Comment: Re:And this attack ad is brought to you.... (Score 1) 141

by ncc74656 (#48628473) Attached to: Who's To Blame For Rules That Block Tesla Sales In Most US States?

They establishment Republicans have already rolled over with the passing of Cromnibus. I expect that if the push Jeb Bush to the front there will be record apathy among conservatives in the 2016 election.

To amplify on that point, never underestimate the ability of the Republican Party to snatch defeat from the jaws of victory. :-P

Comment: Re:Rethuglican hypocrites (Score 1) 141

by ncc74656 (#48628415) Attached to: Who's To Blame For Rules That Block Tesla Sales In Most US States?

the composition and political thrust of the parties changed dramatically with the Republican southern strategy of the 60s

Let me put you some f'in knowledge.

And more.

And even more.

On top of that, how do you explain the Democrats' only really starting to lose their stranglehold on southern-state governorships and legislatures in the '90s and later?

Comment: Re:This is not the problem (Score 1) 679

by Curunir_wolf (#48626677) Attached to: Economists Say Newest AI Technology Destroys More Jobs Than It Creates

You see, no mention about my own position on this. Just a chain of cause-and-effect elements.

Totally skewed by your own perceptions, which are incorrect.

You see, under a free and global market there's no way you can avoid (some) corporations to grow to high level; then there's no way you can avoid them (because they are so big) bribing or lobbying government to pass laws in their favour, then rinse an repeat.

This is an assertion without foundation. You're dismissing any of the many corrective features of consumers and competition in the market. You're also assuming that there is no corrective mechanism for corruptions in your assumed democratically elected representative body. You have a lot of assumptions of elements in your model that are not necessary for free markets to exist and thrive. Indeed, history tells us that even huge and abusive corporations like Standard Oil cannot continue indefinitely. Look carefully at the history and you'll see that the "trust busting" activities of the Federal government during that episode was driven by corrupt ambitions of politicians, and the market was ALREADY CORRECTING. Standard Oil was losing market share, and competition, as well as blowback from high-level consumers, was working to bring things back into equilibrium.

Besides, we don't have anything better, or even as good, on a large scale.

Comment: Re:This is not the problem (Score 1) 679

by Curunir_wolf (#48625139) Attached to: Economists Say Newest AI Technology Destroys More Jobs Than It Creates

Only when you cherrypick your examples.

No need for that. People that complain about capitalism never want to look at more than, at most, about 150 years of history. Look at a minimum of 800-1000 years if you want a significant sample size.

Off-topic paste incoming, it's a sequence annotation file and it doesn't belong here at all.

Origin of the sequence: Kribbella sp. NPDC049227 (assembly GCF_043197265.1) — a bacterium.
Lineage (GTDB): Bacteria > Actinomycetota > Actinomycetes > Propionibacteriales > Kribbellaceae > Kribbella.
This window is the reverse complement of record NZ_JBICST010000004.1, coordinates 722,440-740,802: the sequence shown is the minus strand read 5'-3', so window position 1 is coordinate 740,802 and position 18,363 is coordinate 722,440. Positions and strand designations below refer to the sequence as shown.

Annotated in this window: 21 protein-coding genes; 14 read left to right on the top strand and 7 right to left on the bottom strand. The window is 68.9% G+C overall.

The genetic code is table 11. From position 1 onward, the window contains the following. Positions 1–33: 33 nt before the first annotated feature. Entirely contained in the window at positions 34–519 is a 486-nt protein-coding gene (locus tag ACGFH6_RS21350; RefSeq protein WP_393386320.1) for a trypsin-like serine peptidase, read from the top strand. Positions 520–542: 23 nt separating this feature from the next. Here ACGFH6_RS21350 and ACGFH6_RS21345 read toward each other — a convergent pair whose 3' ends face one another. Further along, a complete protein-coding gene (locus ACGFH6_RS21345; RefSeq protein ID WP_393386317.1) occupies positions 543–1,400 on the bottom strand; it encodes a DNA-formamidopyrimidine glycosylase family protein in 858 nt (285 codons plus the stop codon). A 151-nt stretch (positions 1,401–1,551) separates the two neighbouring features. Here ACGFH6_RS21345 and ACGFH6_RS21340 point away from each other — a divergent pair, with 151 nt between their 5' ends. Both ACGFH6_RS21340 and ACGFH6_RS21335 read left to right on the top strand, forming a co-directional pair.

Please, first define capitalism

WTF? So you're going to ask a question like this as some sort of trap, where you pick apart everything I said. I guess you picked this up from Sean Hannity. Not taking the bait, sorry. Find your own definition. It's not hard. Keep in mind that in a free market (that's what I'm talking about, free market capitalism), the producers chase consumer resources. Consumers call the shots by voting for the best producers with their money. It requires enough regulation to prevent violence and fraud from having much of an impact. There's one of the issues with Somalia. It also requires limits on regulation to prevent THAT from having a significant impact on markets. Heavily regulated markets incentive producers to focus their efforts on influencing the regulating authority instead of serving consumer demands.

I'll tell you how cronyism/corporatism becomes unavoidable.

... in your twisted mind that values the well being of the collective more than the rights of individuals, I'm sure it is. Save it for someone that buys your idea that benevolent dictatorships can remain benevolent for any significant length of time.

Comment: Re:This is not the problem (Score 2) 679

by Curunir_wolf (#48621915) Attached to: Economists Say Newest AI Technology Destroys More Jobs Than It Creates

But capitalism *is* the problem: current cronyism/corporatism/fascism seems to be an unavoidable outcome of capitalism

Why? Because you say so? Or because you've seen it *sometimes* happen? I can certainly see that it's happened, but claiming it's an "unavoidable outcome" is simply an assertion without support. In fact, it seems to be a false one, since capitalistic markets have existing in many places throughout history without those issues surfacing.

just as tiranny seems to be an unavoidable outcome of comunism.

Communism doesn't necessarily require an oppressive authority, that's just how it's usually implemented. In small groups, it works very well without a powerful leadership involved, but in large groups it becomes difficult to enforce the required contributions because of the complexity of the matrices of so many relationships. Communism should not require exchanging of tokens for resources, but "Communist" governments never seem to be able to eliminate it.

Maybe your "pure" capitalism is free of those problems, but then comunism is also problem-free... in theory.

Nothing is free of problems when it involves humans. Free market capitalism, however, has the best historical track record for improving living conditions. The biggest problem with it in the US today, IMHO, is the ability to buy and sell representatives and administrators. These people are not supposed be commodities, they are supposed to regulate the markets just enough to maintain a competitive environment in which consumers retain power over the producers. I don't think there is an easy answer to that problem, especially with such a large proportion of the population uninvolved and susceptible to marketing.